Every year, Science Meets Business brings together leaders in STEM and private industry to increase understanding and cooperation between these two complex sectors. In 2018, Science Meets Business focused on the theme ‘High Tech and Big Data’.
The opening video message from Karen Andrews MP set the tone for the day with a great statement: ‘Put simply, science needs business, business needs science, and Australia needs both.’
Here are my highlights from the day:
1. Big Data
The first panel delved into ‘Big Missions and Futures Ahead’ with industry leaders from Microsoft, Westpac, MSD (one of the world’s largest pharmaceutical companies) and Clarivate Analytics. They discussed: using bio-mimicry of the human immune system to inform data analysis; the challenges in processing the increasing volume of data; and the role of AI and big data in new technologies for better access, diversity and inclusion. We were inspired by Rita Arrigo’s elevator pitch on harnessing the power of ‘diversity of thought’. Rita, the chief digital advisor for Microsoft also reminded us to preserve the human element in our research. On managing big data, Jeroen Prinsen from Clarivate shared this wisdom: ‘Quality and trust go hand in hand with big data. It used to be said that knowledge is power. Now the power is knowing what to ignore’.
2. Case study: Sleeptite
Cameron van den Dungen of the Forty Winks family wants to know ‘what’s next in sleep?’ He’s the founder and CEO of Sleeptite, working on biometric beds in a productive collaboration with scientists from the MicroNano Research Facility at RMIT. With funding from CRC-Project, the team have developed novel sensors integrated in bedding to safeguard residents in aged care facilities. The non-invasive sensors provide real-time biometric analysis of the vital signs of patients while they sleep. Both Cameron and Sumeet Walia from RMIT shared their experiences on the collaboration.
Perspective from Industry (Cameron): This was a 10-year journey. We knocked on the doors of many universities and were surprised by how welcoming they were. We chose RMIT because they were more flexible in their approach to IP, plus the Micro Nano Research team were a good fit. Trust is critical; you really have to like working together and good team relations – including with the manufacturers – are paramount. Building our own team allowed us to create the culture we wanted.
Perspective from Research (Sumeet): In designing a new technology, it’s important to think about the user experience (UX) early in research and develop technologies that people want to use, not have to use. Keep the end-user at the centre of the R&D process.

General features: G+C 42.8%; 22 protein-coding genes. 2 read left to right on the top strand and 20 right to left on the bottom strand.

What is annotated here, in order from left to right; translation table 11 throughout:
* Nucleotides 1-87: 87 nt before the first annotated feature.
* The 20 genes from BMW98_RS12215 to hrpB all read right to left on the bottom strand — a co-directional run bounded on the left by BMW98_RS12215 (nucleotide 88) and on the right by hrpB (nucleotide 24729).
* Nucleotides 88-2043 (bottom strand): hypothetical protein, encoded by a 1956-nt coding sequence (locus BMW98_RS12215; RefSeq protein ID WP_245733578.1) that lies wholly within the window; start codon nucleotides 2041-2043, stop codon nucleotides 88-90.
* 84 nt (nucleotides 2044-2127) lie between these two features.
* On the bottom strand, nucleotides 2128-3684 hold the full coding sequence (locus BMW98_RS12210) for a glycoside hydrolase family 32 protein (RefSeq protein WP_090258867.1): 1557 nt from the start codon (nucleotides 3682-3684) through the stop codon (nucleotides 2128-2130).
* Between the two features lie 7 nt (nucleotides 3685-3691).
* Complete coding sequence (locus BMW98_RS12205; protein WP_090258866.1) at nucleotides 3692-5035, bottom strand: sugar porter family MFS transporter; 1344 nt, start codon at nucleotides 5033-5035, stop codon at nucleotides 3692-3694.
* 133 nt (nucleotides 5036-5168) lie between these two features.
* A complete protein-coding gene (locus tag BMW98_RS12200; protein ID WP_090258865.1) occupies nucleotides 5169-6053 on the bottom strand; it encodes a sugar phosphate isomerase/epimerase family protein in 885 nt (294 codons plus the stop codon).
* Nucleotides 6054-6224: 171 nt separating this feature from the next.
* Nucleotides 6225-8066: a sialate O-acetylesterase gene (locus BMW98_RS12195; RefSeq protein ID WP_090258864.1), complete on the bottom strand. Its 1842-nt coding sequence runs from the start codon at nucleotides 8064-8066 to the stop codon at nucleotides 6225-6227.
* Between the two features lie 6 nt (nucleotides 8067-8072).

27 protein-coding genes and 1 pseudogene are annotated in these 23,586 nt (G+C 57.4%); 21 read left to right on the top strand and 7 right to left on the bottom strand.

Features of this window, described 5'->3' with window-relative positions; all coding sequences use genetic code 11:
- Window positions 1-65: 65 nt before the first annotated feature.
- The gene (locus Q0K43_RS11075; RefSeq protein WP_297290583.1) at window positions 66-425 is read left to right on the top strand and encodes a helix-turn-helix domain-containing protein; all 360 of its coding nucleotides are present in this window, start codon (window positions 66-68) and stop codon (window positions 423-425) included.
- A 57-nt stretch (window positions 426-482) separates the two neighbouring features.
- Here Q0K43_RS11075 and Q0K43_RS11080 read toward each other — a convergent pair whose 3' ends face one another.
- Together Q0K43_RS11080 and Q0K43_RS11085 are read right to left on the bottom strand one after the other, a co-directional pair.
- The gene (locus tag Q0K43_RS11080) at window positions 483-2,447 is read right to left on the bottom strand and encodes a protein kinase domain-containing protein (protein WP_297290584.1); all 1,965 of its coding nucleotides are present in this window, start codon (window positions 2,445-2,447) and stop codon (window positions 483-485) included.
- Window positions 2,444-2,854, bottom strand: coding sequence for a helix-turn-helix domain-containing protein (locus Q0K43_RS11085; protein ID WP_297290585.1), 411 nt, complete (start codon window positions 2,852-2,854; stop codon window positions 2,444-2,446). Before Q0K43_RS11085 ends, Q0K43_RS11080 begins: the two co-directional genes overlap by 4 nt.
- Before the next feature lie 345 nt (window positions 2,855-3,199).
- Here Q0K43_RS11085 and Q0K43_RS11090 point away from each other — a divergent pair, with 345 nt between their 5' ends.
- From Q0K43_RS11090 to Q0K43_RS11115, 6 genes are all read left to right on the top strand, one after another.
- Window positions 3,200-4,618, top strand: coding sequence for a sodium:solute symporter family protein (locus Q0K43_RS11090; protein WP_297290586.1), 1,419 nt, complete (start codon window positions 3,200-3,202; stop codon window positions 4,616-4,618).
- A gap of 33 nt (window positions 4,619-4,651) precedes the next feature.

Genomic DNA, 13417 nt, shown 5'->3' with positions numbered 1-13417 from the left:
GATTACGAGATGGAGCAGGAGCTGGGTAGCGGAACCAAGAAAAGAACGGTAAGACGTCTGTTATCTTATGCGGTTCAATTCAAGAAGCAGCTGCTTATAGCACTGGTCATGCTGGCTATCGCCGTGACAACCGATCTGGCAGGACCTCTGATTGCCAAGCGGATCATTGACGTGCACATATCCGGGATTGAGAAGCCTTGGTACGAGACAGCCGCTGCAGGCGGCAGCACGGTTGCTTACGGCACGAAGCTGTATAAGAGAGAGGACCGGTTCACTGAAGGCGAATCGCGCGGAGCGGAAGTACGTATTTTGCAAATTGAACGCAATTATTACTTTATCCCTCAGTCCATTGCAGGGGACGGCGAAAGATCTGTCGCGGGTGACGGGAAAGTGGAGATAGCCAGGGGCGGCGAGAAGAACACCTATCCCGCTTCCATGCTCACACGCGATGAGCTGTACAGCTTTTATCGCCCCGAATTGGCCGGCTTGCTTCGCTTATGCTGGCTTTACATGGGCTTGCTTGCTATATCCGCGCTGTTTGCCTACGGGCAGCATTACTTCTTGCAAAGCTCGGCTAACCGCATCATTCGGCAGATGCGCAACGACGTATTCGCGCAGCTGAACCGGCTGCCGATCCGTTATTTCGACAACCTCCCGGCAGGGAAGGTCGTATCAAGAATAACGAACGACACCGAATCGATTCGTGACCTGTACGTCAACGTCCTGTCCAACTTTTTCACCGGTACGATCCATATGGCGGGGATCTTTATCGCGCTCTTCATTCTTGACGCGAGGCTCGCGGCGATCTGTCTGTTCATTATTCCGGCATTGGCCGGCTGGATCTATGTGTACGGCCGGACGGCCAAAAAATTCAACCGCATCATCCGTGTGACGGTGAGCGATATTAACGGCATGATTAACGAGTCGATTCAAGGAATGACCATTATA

3. Case study: MEQ Probe
The $65b meat industry in Australia faces the challenge of delivering the consistent high quality of meat that consumers demand. Can science and technology measure meat quality more objectively than your teeth and tastebuds? Prof Mark Hutchinson from the Centre for Nanoscale BioPhotonics, Susan McDonald from Super Butcher, Jordy Kitschke from MEQ Probe and farmers say ‘Yes!’
Prof Hutchinson was using laser probes to detect the change in pH (acidity) that marks the edge of cancerous growths. Since meat condition also depends on pH, the same technology can provide an objective measure of quality. The team has demonstrated that laser probes can assess meat quality in real time. This cross-disciplinary collaboration between research, industry and business is a great example of science meeting business.
As a researcher actively engaged with industry, Prof Hutchinson offered some great insights. Lacking training in agriculture, he was willing to ask ‘stupid’ questions to translate his medical science to a new application outside his field. He said that ‘researchers asking dumb questions of industry and industry asking dumb questions of scientists leads to innovative solutions in new spaces’. He also stressed that the earlier researchers engage with commercial users/potential customers, the better. He believes that training researchers to succeed both at the lab bench and in the boardroom (‘Bench to Boardroom’) will bring a brighter future.
Important takeaway points for researchers:
- Think of the end-user early and keep the customer’s needs at the centre of your R&D.
- Remember that industry is outcome focused and unafraid to kill research projects that aren’t delivering the expected outcomes in the expected timeframe.
- Therefore, manage industry expectations carefully. This is one of the biggest challenges for academics working with pharma companies.
- Prepare and practise your pitch to industry for funding or collaboration, don’t wing it.
- Explain the desirability, feasibility and viability of your project.
- Always have your pitch ready – you never know when you’ll get in a lift with Richard Branson!
Favourite tweet of the day from @YanniKYChin:
Really enjoyed my day at the Science meets Business event #SmB2018 today. Some talks absolutely blew my mind! The #academics and industries need to stop finding each other awkward! We should collaborate more and we can make some real impact! #STEM #STA #ThinkOutsideTheBox pic.twitter.com/nTJq3d0gTk
— Yanni Chin (@YanniKYChin) October 11, 2018
If you’re a researcher who needs assistance to develop your pitch, or any other advice, training or support in industry engagement or research commercialisation, help is at hand. Learn more at https://www.gemaker.com.au/research/
Written by Julie Wheway